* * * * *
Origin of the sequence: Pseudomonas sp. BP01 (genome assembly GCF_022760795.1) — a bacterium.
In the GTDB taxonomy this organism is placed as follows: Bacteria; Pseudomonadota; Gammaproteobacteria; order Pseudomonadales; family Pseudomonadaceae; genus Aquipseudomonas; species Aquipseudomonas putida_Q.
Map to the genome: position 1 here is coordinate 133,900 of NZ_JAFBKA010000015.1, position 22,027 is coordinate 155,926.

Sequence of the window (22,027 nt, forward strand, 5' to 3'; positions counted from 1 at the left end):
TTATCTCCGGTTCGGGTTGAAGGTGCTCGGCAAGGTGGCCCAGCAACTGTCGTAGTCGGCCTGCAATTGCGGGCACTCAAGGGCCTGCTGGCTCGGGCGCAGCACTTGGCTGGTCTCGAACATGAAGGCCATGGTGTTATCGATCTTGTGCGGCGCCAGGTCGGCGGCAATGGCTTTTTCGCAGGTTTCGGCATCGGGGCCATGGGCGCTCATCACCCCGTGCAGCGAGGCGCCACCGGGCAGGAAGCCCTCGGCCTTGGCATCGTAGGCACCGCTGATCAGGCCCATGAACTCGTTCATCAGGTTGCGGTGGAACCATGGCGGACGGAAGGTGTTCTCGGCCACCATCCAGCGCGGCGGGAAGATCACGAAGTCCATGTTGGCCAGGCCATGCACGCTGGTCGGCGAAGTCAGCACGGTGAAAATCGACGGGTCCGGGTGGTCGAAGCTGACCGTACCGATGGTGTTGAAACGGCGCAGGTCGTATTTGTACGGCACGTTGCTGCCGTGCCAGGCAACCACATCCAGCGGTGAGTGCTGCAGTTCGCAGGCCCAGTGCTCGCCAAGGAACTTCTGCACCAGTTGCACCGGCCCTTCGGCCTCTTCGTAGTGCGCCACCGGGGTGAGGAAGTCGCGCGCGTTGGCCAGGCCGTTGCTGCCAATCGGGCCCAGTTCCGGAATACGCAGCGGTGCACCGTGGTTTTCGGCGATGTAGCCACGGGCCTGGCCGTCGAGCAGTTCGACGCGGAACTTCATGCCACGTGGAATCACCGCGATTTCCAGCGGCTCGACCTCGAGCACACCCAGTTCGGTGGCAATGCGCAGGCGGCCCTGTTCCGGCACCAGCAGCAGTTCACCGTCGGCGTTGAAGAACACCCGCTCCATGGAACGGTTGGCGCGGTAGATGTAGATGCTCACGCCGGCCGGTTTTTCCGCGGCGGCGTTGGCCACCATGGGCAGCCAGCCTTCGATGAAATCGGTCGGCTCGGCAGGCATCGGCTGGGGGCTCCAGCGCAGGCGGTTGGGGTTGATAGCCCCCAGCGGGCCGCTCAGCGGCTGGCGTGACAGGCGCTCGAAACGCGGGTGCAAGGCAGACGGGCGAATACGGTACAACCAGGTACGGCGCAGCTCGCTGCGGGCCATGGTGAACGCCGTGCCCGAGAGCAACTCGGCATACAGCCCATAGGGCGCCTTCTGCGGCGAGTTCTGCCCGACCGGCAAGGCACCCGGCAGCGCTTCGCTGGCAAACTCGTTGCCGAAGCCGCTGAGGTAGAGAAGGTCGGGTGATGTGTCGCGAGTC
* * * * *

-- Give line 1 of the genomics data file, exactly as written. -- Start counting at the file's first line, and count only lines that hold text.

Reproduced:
Origin of the sequence: Pseudomonas sp. BP01 (genome assembly GCF_022760795.1) — a bacterium.